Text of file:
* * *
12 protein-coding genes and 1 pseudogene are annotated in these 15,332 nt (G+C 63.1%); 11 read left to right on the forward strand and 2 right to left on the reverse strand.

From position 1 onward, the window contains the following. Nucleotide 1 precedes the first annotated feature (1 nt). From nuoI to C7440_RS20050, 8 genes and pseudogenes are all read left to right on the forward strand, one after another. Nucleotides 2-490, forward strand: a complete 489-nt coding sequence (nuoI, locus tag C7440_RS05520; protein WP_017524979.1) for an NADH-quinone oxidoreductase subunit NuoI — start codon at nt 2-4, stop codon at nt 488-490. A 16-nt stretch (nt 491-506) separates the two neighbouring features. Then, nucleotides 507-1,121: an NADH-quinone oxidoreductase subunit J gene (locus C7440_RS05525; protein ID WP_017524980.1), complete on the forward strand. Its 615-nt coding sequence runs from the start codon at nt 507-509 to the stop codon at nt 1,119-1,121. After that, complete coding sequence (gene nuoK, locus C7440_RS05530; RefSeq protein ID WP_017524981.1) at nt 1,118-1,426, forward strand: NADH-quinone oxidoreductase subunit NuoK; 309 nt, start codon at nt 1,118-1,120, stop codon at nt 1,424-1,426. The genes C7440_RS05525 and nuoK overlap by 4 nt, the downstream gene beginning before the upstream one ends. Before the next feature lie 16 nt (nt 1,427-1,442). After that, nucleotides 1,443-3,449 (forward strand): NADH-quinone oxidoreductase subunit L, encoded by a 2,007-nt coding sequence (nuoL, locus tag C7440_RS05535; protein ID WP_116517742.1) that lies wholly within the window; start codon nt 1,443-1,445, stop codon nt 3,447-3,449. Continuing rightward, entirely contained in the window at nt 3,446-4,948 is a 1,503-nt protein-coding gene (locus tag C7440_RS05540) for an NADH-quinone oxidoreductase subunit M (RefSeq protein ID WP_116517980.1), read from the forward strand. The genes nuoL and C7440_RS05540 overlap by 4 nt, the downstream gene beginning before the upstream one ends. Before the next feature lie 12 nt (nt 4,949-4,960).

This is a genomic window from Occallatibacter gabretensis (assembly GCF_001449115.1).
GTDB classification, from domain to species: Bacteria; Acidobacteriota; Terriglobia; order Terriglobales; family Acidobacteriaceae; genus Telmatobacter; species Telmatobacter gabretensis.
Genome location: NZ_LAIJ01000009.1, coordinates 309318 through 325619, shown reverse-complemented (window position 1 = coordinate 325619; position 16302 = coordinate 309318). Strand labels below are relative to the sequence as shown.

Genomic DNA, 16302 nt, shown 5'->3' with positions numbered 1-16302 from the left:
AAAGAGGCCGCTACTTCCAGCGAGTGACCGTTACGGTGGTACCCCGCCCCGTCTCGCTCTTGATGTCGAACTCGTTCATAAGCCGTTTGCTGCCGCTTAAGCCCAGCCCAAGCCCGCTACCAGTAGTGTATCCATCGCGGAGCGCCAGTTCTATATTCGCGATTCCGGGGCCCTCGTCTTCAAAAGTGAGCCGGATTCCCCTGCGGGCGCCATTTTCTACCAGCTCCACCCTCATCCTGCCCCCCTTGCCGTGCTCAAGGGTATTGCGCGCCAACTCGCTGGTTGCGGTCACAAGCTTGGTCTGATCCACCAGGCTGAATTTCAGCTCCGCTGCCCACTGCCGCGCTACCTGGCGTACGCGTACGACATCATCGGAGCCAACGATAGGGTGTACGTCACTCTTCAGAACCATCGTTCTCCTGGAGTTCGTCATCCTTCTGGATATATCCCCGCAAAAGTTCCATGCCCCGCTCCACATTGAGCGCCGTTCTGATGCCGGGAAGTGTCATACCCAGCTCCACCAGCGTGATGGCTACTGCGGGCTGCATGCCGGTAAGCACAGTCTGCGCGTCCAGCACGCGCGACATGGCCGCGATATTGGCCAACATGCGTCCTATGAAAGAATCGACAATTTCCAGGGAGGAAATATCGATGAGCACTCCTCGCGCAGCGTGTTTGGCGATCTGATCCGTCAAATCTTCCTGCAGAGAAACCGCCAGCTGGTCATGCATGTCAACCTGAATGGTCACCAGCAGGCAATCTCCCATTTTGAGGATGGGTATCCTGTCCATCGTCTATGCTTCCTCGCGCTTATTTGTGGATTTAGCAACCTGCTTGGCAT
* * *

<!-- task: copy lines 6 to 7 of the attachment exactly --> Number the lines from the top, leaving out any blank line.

Genomic DNA, 16302 nt, shown 5'->3' with positions numbered 1-16302 from the left:
AAAGAGGCCGCTACTTCCAGCGAGTGACCGTTACGGTGGTACCCCGCCCCGTCTCGCTCTTGATGTCGAACTCGTTCATAAGCCGTTTGCTGCCGCTTAAGCCCAGCCCAAGCCCGCTACCAGTAGTGTATCCATCGCGGAGCGCCAGTTCTATATTCGCGATTCCGGGGCCCTCGTCTTCAAAAGTGAGCCGGATTCCCCTGCGGGCGCCATTTTCTACCAGCTCCACCCTCATCCTGCCCCCCTTGCCGTGCTCAAGGGTATTGCGCGCCAACTCGCTGGTTGCGGTCACAAGCTTGGTCTGATCCACCAGGCTGAATTTCAGCTCCGCTGCCCACTGCCGCGCTACCTGGCGTACGCGTACGACATCATCGGAGCCAACGATAGGGTGTACGTCACTCTTCAGAACCATCGTTCTCCTGGAGTTCGTCATCCTTCTGGATATATCCCCGCAAAAGTTCCATGCCCCGCTCCACATTGAGCGCCGTTCTGATGCCGGGAAGTGTCATACCCAGCTCCACCAGCGTGATGGCTACTGCGGGCTGCATGCCGGTAAGCACAGTCTGCGCGTCCAGCACGCGCGACATGGCCGCGATATTGGCCAACATGCGTCCTATGAAAGAATCGACAATTTCCAGGGAGGAAATATCGATGAGCACTCCTCGCGCAGCGTGTTTGGCGATCTGATCCGTCAAATCTTCCTGCAGAGAAACCGCCAGCTGGTCATGCATGTCAACCTGAATGGTCACCAGCAGGCAATCTCCCATTTTGAGGATGGGTATCCTGTCCATCGTCTATGCTTCCTCGCGCTTATTTGTGGATTTAGCAACCTGCTTGGCAT